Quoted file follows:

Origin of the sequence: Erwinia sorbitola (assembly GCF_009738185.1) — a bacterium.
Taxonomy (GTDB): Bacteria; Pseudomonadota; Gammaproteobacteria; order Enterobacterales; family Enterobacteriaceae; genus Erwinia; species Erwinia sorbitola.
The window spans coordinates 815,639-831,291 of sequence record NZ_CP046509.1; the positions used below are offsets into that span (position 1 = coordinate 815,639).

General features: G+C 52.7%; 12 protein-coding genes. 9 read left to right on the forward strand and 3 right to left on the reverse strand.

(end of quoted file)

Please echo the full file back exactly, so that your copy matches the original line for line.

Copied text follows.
Origin of the sequence: Erwinia sorbitola (assembly GCF_009738185.1) — a bacterium.
Taxonomy (GTDB): Bacteria; Pseudomonadota; Gammaproteobacteria; order Enterobacterales; family Enterobacteriaceae; genus Erwinia; species Erwinia sorbitola.
The window spans coordinates 815,639-831,291 of sequence record NZ_CP046509.1; the positions used below are offsets into that span (position 1 = coordinate 815,639).

General features: G+C 52.7%; 12 protein-coding genes. 9 read left to right on the forward strand and 3 right to left on the reverse strand.